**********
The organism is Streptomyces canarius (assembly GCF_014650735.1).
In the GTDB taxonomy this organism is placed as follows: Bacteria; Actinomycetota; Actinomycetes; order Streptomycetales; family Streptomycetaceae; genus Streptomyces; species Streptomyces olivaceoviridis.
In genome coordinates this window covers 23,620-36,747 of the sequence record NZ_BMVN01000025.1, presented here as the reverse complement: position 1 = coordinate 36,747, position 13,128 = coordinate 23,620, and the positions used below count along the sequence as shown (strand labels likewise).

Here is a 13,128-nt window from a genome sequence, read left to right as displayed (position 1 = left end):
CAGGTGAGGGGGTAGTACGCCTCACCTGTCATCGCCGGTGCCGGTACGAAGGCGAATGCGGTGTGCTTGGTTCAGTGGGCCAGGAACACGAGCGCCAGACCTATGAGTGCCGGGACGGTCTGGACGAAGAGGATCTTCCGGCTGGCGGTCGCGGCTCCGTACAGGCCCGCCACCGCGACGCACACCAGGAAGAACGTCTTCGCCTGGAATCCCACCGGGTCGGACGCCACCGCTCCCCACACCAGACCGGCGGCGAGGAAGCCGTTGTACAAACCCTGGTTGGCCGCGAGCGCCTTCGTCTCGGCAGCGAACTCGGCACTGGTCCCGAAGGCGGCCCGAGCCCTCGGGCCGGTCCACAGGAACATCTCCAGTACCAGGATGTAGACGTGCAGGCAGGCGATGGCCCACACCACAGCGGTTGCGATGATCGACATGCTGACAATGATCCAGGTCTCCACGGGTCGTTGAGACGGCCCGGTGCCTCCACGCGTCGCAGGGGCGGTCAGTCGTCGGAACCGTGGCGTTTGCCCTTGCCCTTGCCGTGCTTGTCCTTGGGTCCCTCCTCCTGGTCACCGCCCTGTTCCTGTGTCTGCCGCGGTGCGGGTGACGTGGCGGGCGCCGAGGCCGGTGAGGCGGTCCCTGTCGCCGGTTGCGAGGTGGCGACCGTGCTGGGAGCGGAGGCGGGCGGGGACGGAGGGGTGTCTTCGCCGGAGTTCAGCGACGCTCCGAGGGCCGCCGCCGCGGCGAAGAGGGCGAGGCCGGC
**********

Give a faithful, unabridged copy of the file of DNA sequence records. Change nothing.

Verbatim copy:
The organism is Streptomyces canarius (assembly GCF_014650735.1).
In the GTDB taxonomy this organism is placed as follows: Bacteria; Actinomycetota; Actinomycetes; order Streptomycetales; family Streptomycetaceae; genus Streptomyces; species Streptomyces olivaceoviridis.
In genome coordinates this window covers 23,620-36,747 of the sequence record NZ_BMVN01000025.1, presented here as the reverse complement: position 1 = coordinate 36,747, position 13,128 = coordinate 23,620, and the positions used below count along the sequence as shown (strand labels likewise).

Here is a 13,128-nt window from a genome sequence, read left to right as displayed (position 1 = left end):
CAGGTGAGGGGGTAGTACGCCTCACCTGTCATCGCCGGTGCCGGTACGAAGGCGAATGCGGTGTGCTTGGTTCAGTGGGCCAGGAACACGAGCGCCAGACCTATGAGTGCCGGGACGGTCTGGACGAAGAGGATCTTCCGGCTGGCGGTCGCGGCTCCGTACAGGCCCGCCACCGCGACGCACACCAGGAAGAACGTCTTCGCCTGGAATCCCACCGGGTCGGACGCCACCGCTCCCCACACCAGACCGGCGGCGAGGAAGCCGTTGTACAAACCCTGGTTGGCCGCGAGCGCCTTCGTCTCGGCAGCGAACTCGGCACTGGTCCCGAAGGCGGCCCGAGCCCTCGGGCCGGTCCACAGGAACATCTCCAGTACCAGGATGTAGACGTGCAGGCAGGCGATGGCCCACACCACAGCGGTTGCGATGATCGACATGCTGACAATGATCCAGGTCTCCACGGGTCGTTGAGACGGCCCGGTGCCTCCACGCGTCGCAGGGGCGGTCAGTCGTCGGAACCGTGGCGTTTGCCCTTGCCCTTGCCGTGCTTGTCCTTGGGTCCCTCCTCCTGGTCACCGCCCTGTTCCTGTGTCTGCCGCGGTGCGGGTGACGTGGCGGGCGCCGAGGCCGGTGAGGCGGTCCCTGTCGCCGGTTGCGAGGTGGCGACCGTGCTGGGAGCGGAGGCGGGCGGGGACGGAGGGGTGTCTTCGCCGGAGTTCAGCGACGCTCCGAGGGCCGCCGCCGCGGCGAAGAGGGCGAGGCCGGC